In just one year, the Utah State Prison’s Wasatch Music School has grown from 64 inmate students to 390, says the Salt Lake Tribune. More than 20 inmates serve as tutors who teach their pupils – many of whom have never touched an instrument or set foot in church – how to play a guitar or keyboard inside one of the prison’s chapels. The school is a new example of the oft-controversial philosophy that prisons should rehabilitate, not just punish. “Eighty-five percent of the people here will be [your] neighbors,” says William Sherratt, inmate 30335, one of two organizers of the school.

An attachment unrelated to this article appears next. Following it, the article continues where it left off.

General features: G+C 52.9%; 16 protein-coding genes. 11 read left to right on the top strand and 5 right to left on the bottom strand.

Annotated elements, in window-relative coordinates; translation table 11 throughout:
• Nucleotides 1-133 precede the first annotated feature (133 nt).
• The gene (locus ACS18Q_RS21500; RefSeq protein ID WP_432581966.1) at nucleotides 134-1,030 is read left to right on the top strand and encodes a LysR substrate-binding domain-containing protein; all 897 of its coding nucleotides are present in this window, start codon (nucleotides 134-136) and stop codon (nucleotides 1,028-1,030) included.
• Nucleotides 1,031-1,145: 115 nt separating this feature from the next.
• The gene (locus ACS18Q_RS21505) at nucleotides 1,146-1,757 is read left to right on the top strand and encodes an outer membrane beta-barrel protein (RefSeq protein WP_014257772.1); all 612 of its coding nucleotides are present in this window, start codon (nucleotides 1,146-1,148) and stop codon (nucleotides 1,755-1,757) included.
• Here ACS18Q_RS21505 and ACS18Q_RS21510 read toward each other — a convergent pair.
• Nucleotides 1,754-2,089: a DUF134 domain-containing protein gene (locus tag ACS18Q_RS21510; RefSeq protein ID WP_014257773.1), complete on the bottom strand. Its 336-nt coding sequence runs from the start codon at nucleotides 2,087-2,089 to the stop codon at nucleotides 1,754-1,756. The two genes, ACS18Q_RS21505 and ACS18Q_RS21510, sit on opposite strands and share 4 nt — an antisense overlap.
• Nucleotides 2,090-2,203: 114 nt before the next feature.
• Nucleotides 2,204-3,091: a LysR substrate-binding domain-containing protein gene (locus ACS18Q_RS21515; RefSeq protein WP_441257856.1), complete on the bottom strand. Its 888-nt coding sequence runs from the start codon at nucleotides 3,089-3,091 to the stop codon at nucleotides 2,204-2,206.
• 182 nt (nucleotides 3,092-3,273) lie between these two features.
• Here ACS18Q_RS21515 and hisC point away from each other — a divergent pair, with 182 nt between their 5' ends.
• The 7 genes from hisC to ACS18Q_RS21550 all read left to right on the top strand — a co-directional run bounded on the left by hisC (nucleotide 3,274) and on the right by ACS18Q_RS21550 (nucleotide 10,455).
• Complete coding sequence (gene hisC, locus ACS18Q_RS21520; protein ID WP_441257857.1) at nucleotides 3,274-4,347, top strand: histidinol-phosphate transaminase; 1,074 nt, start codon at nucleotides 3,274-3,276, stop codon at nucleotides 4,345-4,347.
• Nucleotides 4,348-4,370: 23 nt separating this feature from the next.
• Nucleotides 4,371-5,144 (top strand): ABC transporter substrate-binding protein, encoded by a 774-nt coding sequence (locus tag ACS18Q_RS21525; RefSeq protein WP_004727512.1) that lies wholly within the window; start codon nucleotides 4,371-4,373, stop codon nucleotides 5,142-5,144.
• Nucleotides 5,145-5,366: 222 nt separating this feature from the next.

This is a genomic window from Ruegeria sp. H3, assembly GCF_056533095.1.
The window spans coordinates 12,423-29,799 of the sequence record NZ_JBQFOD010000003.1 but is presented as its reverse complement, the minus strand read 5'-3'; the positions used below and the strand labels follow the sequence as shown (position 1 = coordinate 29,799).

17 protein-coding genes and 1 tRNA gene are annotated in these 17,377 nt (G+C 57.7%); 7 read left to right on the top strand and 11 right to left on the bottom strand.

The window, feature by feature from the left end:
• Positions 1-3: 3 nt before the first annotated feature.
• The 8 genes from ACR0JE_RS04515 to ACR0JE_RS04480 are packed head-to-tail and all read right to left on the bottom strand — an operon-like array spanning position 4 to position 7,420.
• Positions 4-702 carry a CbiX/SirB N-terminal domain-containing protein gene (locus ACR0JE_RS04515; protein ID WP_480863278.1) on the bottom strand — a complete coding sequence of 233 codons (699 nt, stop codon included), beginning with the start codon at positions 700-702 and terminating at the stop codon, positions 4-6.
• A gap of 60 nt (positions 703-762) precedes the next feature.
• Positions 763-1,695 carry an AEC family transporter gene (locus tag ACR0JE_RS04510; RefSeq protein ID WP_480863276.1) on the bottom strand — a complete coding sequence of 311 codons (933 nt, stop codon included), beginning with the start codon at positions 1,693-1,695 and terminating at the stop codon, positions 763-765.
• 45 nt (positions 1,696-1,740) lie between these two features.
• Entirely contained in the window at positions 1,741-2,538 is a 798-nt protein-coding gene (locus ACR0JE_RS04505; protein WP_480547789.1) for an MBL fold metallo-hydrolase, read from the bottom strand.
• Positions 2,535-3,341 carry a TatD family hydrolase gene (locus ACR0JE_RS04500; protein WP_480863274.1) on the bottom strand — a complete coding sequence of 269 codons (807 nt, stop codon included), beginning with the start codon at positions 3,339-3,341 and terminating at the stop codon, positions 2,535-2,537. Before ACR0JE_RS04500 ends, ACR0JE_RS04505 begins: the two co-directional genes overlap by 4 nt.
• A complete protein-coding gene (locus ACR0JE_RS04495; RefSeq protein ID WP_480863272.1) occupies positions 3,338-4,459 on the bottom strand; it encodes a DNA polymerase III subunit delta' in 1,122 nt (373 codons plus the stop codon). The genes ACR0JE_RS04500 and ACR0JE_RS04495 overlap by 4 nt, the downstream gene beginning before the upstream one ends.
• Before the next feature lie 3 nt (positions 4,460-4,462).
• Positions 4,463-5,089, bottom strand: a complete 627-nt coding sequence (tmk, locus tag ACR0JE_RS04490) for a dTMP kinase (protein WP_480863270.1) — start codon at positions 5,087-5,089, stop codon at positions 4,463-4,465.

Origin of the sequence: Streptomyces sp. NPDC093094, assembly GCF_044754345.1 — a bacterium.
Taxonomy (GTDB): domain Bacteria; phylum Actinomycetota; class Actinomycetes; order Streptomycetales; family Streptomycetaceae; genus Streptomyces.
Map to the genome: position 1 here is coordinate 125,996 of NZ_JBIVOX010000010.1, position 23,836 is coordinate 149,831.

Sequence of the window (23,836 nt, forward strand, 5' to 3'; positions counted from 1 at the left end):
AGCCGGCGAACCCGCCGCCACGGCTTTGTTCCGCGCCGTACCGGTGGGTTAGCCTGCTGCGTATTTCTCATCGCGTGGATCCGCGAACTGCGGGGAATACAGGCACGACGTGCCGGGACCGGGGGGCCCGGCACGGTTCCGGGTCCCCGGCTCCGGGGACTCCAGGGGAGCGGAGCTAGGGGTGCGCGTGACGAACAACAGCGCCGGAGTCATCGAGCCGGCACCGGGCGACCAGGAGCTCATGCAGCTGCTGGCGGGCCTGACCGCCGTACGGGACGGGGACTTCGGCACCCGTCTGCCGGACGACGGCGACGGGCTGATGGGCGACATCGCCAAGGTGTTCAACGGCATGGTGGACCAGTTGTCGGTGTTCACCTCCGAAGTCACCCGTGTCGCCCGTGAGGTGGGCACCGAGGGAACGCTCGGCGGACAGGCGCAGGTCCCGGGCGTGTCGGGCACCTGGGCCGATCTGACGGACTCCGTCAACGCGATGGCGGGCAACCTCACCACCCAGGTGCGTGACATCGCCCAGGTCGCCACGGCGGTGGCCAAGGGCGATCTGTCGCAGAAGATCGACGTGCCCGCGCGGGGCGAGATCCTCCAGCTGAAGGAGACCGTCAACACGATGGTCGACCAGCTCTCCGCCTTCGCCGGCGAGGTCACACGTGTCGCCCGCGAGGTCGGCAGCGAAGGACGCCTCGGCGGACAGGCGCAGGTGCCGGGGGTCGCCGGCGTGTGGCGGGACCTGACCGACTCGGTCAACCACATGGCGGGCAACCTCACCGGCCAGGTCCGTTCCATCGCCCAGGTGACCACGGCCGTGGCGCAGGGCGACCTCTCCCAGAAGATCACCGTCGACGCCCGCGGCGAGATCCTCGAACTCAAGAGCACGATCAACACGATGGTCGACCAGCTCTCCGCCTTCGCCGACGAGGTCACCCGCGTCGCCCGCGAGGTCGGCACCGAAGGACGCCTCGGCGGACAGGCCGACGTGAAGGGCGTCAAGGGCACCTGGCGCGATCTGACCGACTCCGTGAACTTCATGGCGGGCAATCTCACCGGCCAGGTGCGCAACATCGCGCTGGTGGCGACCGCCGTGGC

The program was launched in November 2006 when 18 experienced musicians, all inmates, spoke to Chaplain Ferrell Hill about expanding musical opportunities for prisoners. Once a week, inmates wearing white jumpsuits practice their lessons. With donated guitars and keyboards, at assigned stations, each listens through earphones so as not to disturb the others. During a practice session, one inmate serving time for a sex crime was teaching guitar chords to another young man – a convicted murderer – with a gang tattoo visible on his shaved head. Normally, in the prison’s regimented caste system, a sex offender would not talk to a murderer.